The former CEO of a Bronx non-profit that has received $274 in public funds to help the homeless has been arrested after he allegedly schemed to ‘enrich himself through bribes and kickbacks from contractors.’
Victor Rivera, 61, was detained just weeks after an explosive New York Times piece detailed decade-long sexual abuse allegations against the former head of the Bronx Parent Housing Network (BPHN), who was fired soon after the report was released.
The Stony Point, New York, native has been charged with one count of honest services wire fraud conspiracy, one count of honest services wire fraud and one count of money laundering.
‘Many of the over 8.4 million residents of New York City rely on government-assisted non-profits to provide food, affordable housing, and other essential services for their well-being,’ Manhattan U.S. Attorney Audrey Strauss said in the press release.
‘As alleged in today’s charges, by accepting bribes and kickbacks, Victor Rivera sought to leverage his position as the CEO of a non-profit into a very much for-profit situation for himself.
Victor Rivera, 61, was detained just weeks after an explosive New York Times piece detailed decade-long sexual abuse allegations against him. 10 women – five who lives in his facilities – have accused him of sexual harassment or assault
‘The vast majority of organizations in New York City’s non-profit networks honorably provide assistance to those in need, but when any individual selfishly exploits one of those organizations for their own personal gain, they will find themselves facing criminal charges for corruption.’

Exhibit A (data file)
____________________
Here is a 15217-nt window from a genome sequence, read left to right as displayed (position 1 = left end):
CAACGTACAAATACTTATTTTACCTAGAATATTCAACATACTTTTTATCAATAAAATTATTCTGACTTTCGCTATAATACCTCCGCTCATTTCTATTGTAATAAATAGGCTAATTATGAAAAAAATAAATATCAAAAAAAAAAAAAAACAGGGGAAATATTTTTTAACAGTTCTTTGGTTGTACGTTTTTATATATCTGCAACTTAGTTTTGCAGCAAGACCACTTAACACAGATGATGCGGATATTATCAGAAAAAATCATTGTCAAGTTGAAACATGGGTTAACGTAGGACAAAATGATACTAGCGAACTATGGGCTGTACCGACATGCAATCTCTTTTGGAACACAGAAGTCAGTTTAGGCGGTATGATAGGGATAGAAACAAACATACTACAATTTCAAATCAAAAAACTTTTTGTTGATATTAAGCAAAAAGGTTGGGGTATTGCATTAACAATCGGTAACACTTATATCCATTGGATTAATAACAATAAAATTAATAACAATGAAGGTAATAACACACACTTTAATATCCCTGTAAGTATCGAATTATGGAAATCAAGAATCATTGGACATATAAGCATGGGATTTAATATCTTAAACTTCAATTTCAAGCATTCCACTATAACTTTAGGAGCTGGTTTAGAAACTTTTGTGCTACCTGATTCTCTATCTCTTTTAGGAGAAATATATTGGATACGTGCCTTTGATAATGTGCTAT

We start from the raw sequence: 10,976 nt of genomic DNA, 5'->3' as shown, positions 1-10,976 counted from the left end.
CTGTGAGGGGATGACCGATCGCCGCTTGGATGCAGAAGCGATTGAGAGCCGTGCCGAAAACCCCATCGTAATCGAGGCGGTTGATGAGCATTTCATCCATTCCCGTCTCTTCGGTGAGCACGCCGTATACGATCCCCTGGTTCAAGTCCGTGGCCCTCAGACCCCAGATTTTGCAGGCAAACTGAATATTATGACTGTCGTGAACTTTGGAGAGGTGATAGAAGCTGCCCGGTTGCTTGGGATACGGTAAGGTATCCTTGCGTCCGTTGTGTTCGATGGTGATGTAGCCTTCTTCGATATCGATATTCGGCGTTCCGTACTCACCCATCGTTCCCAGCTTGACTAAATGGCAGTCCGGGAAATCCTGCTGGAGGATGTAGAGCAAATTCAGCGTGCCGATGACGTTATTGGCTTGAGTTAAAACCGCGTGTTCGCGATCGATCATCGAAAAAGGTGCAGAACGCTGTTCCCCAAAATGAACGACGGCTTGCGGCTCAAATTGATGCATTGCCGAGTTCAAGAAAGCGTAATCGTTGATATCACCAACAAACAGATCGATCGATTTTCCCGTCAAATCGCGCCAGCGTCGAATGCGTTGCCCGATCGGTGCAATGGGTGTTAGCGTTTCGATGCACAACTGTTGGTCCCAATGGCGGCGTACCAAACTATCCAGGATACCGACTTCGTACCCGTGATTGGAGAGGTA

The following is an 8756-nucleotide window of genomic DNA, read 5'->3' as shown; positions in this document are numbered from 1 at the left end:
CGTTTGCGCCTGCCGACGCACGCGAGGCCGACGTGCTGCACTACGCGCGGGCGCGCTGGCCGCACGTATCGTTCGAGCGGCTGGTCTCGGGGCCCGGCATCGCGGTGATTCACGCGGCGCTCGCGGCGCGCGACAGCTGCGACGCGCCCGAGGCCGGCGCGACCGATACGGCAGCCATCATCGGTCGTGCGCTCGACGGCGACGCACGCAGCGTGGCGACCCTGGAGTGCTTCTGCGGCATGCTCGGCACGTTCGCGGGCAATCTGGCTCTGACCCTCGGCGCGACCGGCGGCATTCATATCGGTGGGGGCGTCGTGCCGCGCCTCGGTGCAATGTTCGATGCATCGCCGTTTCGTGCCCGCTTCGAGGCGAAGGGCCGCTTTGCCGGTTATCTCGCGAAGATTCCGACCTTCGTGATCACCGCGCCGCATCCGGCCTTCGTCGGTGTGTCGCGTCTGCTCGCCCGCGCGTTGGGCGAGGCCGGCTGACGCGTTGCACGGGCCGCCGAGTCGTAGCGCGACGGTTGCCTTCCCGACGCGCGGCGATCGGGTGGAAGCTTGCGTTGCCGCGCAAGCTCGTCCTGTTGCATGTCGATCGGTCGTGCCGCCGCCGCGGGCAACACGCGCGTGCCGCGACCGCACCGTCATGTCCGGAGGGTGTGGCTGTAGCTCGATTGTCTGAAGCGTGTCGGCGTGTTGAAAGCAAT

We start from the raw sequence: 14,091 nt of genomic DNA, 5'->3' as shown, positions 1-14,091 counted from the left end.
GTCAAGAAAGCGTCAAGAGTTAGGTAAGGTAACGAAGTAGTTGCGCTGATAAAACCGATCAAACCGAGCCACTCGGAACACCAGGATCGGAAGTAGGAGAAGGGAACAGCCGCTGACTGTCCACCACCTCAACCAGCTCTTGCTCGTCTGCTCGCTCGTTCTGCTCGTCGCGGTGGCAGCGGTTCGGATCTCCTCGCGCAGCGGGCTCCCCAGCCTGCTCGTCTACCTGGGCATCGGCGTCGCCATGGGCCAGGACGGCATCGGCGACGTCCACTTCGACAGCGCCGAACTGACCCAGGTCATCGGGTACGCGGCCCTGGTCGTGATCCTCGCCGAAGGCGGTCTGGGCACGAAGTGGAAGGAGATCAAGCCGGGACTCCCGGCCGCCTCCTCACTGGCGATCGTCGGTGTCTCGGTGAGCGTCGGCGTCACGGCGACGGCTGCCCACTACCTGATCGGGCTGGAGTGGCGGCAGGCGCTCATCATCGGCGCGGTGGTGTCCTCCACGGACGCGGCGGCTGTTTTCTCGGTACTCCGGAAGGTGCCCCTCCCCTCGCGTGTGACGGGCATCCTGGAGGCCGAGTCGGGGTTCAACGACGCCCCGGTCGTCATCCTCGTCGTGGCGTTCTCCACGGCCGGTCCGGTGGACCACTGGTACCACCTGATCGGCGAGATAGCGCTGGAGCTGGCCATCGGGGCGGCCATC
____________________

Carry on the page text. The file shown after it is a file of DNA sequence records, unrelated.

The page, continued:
Rivera co-launched the Bronx Parent Housing Network in 2000, helping it become a leading city contractor. Since 2017 his organization has secured $274million in city funding to help run almost 70 homeless housing facilities.
According to the release, Rivera was the President and Chief Executive Officer of BPHN. The nonprofit would spend millions in public every year to funds real estate, security, cleaning, construction, and food expenses related to housing and social services provided by the organization.
The release states from at least 2013 until about 2020, Rivera allegedly engaged in a scheme to enrich himself and his relatives by ‘soliciting and accepting bribes and kickbacks from contractors doing work related to or for’ BPHN.
Rivera raked in hundreds of thousands of dollars in illicit gains, many of which were laundered through intermediary entities the former CEO controlled. These included a consulting company nominally owned by one of Rivera’s relatives, according to the release.
Rivera co-launched the Bronx Parent Housing Network in 2000, helping it become a leading city contractor. Since 2017 his organization has secured $274million in city funding to help run almost 70 homeless housing facilities. He has since been fired from his role
Charging documents add that Rivera used the consulting company funds ‘for his own benefit, including by writing or causing others to write official checks ‘ from the the consulting company’s bank account ‘to pay down the mortgage on his personal residence.’
Rivera has pleaded not guilty to the charges. If convicted for all three charges, Rivera could face up to 60 years behind bar for these crimes.
The Times reports that Rivera is also under investigation by the Bronx district attorney’s office after 10 women – including homeless women who had been staying at some of the non-profit’s shelters – accused the former CEO of sexual assault and/or harassment. Two of the women accused him of forcing them to perform oral sex on him.